Targeting recipients prior to expiry, and in an integrated way with the donor communications, will uplift recipient response up to fivefold.
Joined up Thinking
The traditional renewal segmentation model is built on a simple Recency, Frequency, Value model, usually taking into account acquisition source, price paid and length of subscription relationship. However, adding more dimensions into this model to reflect values held in the single customer view of large publishers’ databases, is an obvious next step.
Propensity modelling techniques have advanced hugely in the last few years and appending additional data from third party sources can even further enrich your ability to get the right offer to the right person at the right time.
This is particularly important where an individual has a number of different interactions with the same organisation – eg. multiple print subscriptions, online interaction, newsletter sign up, mail order purchases. To ensure that marketing communications don’t see any individual being over-targeted and running a high risk of that customer opting out from future communications, a single customer view is essential.
Equally, the most sophisticated database marketing plan is not enough in itself to deliver your perfect marketing solution. It needs to be linked to a marketing communications plan that builds out from the database marketing opportunity, remaining true to the brand while utilising customer insight in a highly sophisticated manner.
The best marketing is always built on a great understanding of human psychology. Understanding how your customer behaves and their predictability means that you can respond appropriately to foster and deepen your relationship. The original thinking behind direct marketing was all about one-to-one interaction. You want to surprise and delight your customers and give them something they really want. You don’t want to have them feeling either mis-sold or inappropriately marketed to.
A Two Way Conversation
When you are on the receiving end of a conversation with an irate subscriber, it can sometimes be hard to remember that this is a really valuable source of direct feedback. For every one person who complains another nine will suffer in silence, but will review whether or not they want to continue the relationship at the time of renewal. Sometimes, a poor experience is simply down to human error and is a simple one off. Other times, a process failure may be uncovered and the complaining customer has done you a big favour bringing it directly to your attention.
I believe it is essential that everyone in the organisation treats every customer contact professionally, courteously and aims to turn any negative experiences into positives through resolving their problems.
Of course, it is important that a sense of reasonableness is applied. The reader who called a food magazine editorial team wanting an entire wedding menu planned for them entirely free of charge was rightly pointed in the direction of a wedding planning service, but by way of going the extra mile, the staff member kindly furnished the caller with a few phone numbers to start her on the way!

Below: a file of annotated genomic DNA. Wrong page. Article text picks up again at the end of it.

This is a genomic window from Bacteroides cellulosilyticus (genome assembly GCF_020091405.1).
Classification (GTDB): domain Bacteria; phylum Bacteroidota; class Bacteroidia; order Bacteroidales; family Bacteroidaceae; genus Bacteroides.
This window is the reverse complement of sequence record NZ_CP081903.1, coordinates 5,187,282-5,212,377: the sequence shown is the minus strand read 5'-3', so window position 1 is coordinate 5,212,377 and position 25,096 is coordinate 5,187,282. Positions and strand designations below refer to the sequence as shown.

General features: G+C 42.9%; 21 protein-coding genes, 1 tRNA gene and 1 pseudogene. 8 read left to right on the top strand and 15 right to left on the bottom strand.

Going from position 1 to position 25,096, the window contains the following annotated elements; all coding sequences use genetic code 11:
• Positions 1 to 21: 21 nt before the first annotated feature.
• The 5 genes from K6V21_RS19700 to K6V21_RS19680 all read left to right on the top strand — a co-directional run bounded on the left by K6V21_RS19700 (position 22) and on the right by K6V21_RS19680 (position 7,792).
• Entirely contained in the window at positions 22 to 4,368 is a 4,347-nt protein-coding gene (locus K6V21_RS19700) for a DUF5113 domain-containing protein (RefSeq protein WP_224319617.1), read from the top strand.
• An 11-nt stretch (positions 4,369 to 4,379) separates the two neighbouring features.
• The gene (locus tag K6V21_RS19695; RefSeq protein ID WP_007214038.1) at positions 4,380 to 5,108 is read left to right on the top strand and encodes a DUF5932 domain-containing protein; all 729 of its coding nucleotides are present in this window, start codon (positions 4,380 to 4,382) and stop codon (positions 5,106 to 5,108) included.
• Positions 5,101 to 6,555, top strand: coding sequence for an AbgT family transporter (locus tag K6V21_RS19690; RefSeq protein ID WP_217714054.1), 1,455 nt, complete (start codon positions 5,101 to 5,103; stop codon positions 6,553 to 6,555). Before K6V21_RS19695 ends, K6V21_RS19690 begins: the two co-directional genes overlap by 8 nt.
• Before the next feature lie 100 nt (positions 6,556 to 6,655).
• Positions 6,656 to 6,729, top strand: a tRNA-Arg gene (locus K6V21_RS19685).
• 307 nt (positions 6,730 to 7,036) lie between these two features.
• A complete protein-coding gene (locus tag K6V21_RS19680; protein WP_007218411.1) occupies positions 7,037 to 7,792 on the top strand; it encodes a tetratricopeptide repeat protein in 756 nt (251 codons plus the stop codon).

On the other hand, filing reader complaints to languish for weeks at the bottom of bursting in-trays, or leaving voicemail messages unanswered is an unacceptable way of treating your customer, and it is important that this principle comes from and is reinforced top down through an organisation.
The customer charter and the accompanying values a business adopts in customer interactions will often determine how willing customers are to stick with you when an unavoidable crisis in systems happens.
Companies like John Lewis live by their reputation for reliability, and when they let you down they have both an explanation and a no-questions-asked policy on giving reasonable compensation. When I experienced a no-show with a John Lewis delivery, the customer service adviser tracked down the driver, discovered that the cause of delay was his involvement in an accident, called me with an explanation, gave me a delivery charge credit and rebooked the delivery for the first convenient date for me. By contrast, three no-shows by British Gas were entirely unexplainable by their embarrassed customer service adviser and the words "can I have some compensation" met with no corresponding "yes".
With a business model built on repeat business, and an ability to model lifetime value with a satisfying level of sophistication, it is very good to see that the publishing industry is more and more open to developing CRM programmes that are customer focused rather than single title subscriber focused.
The PPA Subscriptions Committee last year rebranded itself as the PPA Customer Direct Group as part of a series of measures designed to deepen understanding of, and investment in, long term direct relationships with customers - first and foremost subscriptions. This reflects the way that many big publishers are now structuring their businesses and the key topics with which they are engaging.
It’s important to note that, generally, subscriber feedback tells us the subscription experience is a positive one. And the growing numbers of subscriptions in the UK suggests that we are all doing something right! Long may this growth continue.